The Barbecue Unmasked
Since the so-called ‘Freedom Day’ many of us have been able to enjoy our first backyard barbecue. In honour of reclaimed liberties, and his own birthday, one friend purchased a brand new barbecue. Alvaro’s temple of meat took two days to construct and was truly a sacred site around which people could congregate to celebrate the great Aussie ritual of char-grilling while sipping beer and bantering.
The gathering took place on a Saturday evening in a Bondi backyard. Before you default to suburban stereotypes, this was not an assembly of nouveau riche merchant bankers and their botox queens with lips plumper than sausages or hirsute hipsters dribbling craft beer into beards. Amongst our motley, mixed race crew there were industrial designers, soccer coaches, surfers, food distributors, trainers, graphic designers and a medical journalist. The host, Alvaro, was of Chilean descent. Fittingly, his Argentinian friend, Emiliano, arrived with two giant slabs of beef, intent on both testing the merits of the new V8 barbecue and reaffirming his nation’s reputation as proud carnivores. Suddenly my palm-sized scotch fillet looked a little pathetic. The South American influence on proceedings was further evident when the meat was served. Instead of hefty thongs of steak for each person, the meat was sliced into small strips and eaten like a never-ending entree. I happily saw my undersized scotch fillet put to the sword first. It’s a far more social way to eat at a barbecue and the conversation flowed.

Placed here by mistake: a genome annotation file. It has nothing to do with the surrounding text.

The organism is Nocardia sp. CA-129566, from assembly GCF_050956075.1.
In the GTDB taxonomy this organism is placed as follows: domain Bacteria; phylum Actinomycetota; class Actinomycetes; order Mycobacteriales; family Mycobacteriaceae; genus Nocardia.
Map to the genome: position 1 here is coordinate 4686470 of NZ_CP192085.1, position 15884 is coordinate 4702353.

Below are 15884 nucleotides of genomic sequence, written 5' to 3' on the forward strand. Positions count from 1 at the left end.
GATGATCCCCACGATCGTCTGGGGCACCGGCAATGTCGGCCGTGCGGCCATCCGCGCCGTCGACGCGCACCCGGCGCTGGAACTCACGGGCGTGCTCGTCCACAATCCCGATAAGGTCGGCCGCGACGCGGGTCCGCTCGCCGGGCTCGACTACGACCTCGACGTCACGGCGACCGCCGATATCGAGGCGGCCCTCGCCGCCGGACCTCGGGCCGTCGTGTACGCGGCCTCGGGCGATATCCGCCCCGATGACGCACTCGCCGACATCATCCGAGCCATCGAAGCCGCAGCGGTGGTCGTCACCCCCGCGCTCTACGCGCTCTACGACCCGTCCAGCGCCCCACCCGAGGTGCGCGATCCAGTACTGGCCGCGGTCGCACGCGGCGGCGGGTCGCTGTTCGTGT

Eventually talk turned to the pandemic. Many of us played for the same social soccer team on a Monday night and initially the vax debate had been a source of division. If we started playing again as a group, should the unvaccinated be allowed to play? War had raged on the WhatsApp group.
The personal trainer with a German background logically outlined his reasons for electing not to get the jab. As a fit and healthy forty-something he reasoned he was in a low-risk category. He wasn’t a preachy anti-vaxxer but had done his reading and decided he didn’t want to play low-risk roulette with a vaccine. No one jumped down his throat – nor had COVID, it seemed.
Some looked to the medical journalist to express a firm view on all matters pandemic related. Surely he was the oracle the barbecue needed. However, when pressed for an opinion, he conceded that all that the research really showed was that no one really knows the answers when it comes to the new ‘Big C’.
Attention then turned to Emiliano. Speaking in a loud, twangy accent that celebrated Australia but never forgot Argentina, Emiliano explained that he had been working as a carer for people with special needs who had also contracted COVID. This was a group already in need of full-time attention.
“Imagine a 57-year-old woman with Down Syndrome and dementia who also has COVID,” explained the affable Argentinian.
Emiliano had already been through one personal bout of COVID and indicated that he went to work in a highly-protective suit. One of the guests couldn’t help but ask that awful question, “Do you have to wipe their backsides?” Wary of the jibe, Emiliano dodged the question the first time. Then, when the provoker pushed the button again, the Argentinian launched into a rather colourful anecdote.
“Mate, I love my job. The other night I was at work and an older woman with Down Syndrome and dementia takes off her nappy and starts swinging it around the room and spraying shit everywhere. I had to get in there and clean it up… I love my job because it’s real. It makes you realise how immature you are and you just start laughing and realise you’d probably like to do the same thing too.”
With one vivid recollection, Emiliano had turned a picture of tragedy into a kind of
triumph. Once we picked our jaws up off the ground, he left us staggering with laughter, more than a little ashamed about our own superficial COVID gripes and grateful that plucky individuals such as he were so willing to perform these essential tasks. Needless to say, Emiliano won the day.